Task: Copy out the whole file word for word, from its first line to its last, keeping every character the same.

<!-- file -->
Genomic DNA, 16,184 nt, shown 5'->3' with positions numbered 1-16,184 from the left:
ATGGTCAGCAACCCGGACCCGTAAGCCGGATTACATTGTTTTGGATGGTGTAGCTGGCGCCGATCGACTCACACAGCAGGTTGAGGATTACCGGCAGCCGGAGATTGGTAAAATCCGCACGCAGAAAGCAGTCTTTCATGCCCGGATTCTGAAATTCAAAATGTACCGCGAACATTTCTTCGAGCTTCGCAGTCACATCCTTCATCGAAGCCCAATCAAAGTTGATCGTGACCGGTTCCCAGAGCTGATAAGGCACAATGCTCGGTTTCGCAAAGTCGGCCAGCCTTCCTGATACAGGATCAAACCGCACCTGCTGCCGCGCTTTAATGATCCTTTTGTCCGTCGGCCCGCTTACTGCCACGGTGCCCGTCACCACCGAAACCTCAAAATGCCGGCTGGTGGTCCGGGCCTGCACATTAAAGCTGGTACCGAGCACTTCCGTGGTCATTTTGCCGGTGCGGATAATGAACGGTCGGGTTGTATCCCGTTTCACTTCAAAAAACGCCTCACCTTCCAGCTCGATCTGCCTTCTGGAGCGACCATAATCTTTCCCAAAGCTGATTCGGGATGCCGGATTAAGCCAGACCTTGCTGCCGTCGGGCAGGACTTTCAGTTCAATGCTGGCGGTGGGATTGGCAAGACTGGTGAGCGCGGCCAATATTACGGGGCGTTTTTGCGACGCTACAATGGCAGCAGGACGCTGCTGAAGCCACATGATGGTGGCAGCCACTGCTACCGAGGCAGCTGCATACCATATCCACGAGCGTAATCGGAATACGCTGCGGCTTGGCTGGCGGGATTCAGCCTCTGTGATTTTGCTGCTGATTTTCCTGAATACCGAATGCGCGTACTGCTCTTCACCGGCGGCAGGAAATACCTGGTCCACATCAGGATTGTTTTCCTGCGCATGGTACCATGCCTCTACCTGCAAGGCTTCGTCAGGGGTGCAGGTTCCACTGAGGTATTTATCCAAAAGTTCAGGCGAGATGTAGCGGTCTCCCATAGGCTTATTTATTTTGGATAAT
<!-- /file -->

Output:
Genomic DNA, 16,184 nt, shown 5'->3' with positions numbered 1-16,184 from the left:
ATGGTCAGCAACCCGGACCCGTAAGCCGGATTACATTGTTTTGGATGGTGTAGCTGGCGCCGATCGACTCACACAGCAGGTTGAGGATTACCGGCAGCCGGAGATTGGTAAAATCCGCACGCAGAAAGCAGTCTTTCATGCCCGGATTCTGAAATTCAAAATGTACCGCGAACATTTCTTCGAGCTTCGCAGTCACATCCTTCATCGAAGCCCAATCAAAGTTGATCGTGACCGGTTCCCAGAGCTGATAAGGCACAATGCTCGGTTTCGCAAAGTCGGCCAGCCTTCCTGATACAGGATCAAACCGCACCTGCTGCCGCGCTTTAATGATCCTTTTGTCCGTCGGCCCGCTTACTGCCACGGTGCCCGTCACCACCGAAACCTCAAAATGCCGGCTGGTGGTCCGGGCCTGCACATTAAAGCTGGTACCGAGCACTTCCGTGGTCATTTTGCCGGTGCGGATAATGAACGGTCGGGTTGTATCCCGTTTCACTTCAAAAAACGCCTCACCTTCCAGCTCGATCTGCCTTCTGGAGCGACCATAATCTTTCCCAAAGCTGATTCGGGATGCCGGATTAAGCCAGACCTTGCTGCCGTCGGGCAGGACTTTCAGTTCAATGCTGGCGGTGGGATTGGCAAGACTGGTGAGCGCGGCCAATATTACGGGGCGTTTTTGCGACGCTACAATGGCAGCAGGACGCTGCTGAAGCCACATGATGGTGGCAGCCACTGCTACCGAGGCAGCTGCATACCATATCCACGAGCGTAATCGGAATACGCTGCGGCTTGGCTGGCGGGATTCAGCCTCTGTGATTTTGCTGCTGATTTTCCTGAATACCGAATGCGCGTACTGCTCTTCACCGGCGGCAGGAAATACCTGGTCCACATCAGGATTGTTTTCCTGCGCATGGTACCATGCCTCTACCTGCAAGGCTTCGTCAGGGGTGCAGGTTCCACTGAGGTATTTATCCAAAAGTTCAGGCGAGATGTAGCGGTCTCCCATAGGCTTATTTATTTTGGATAAT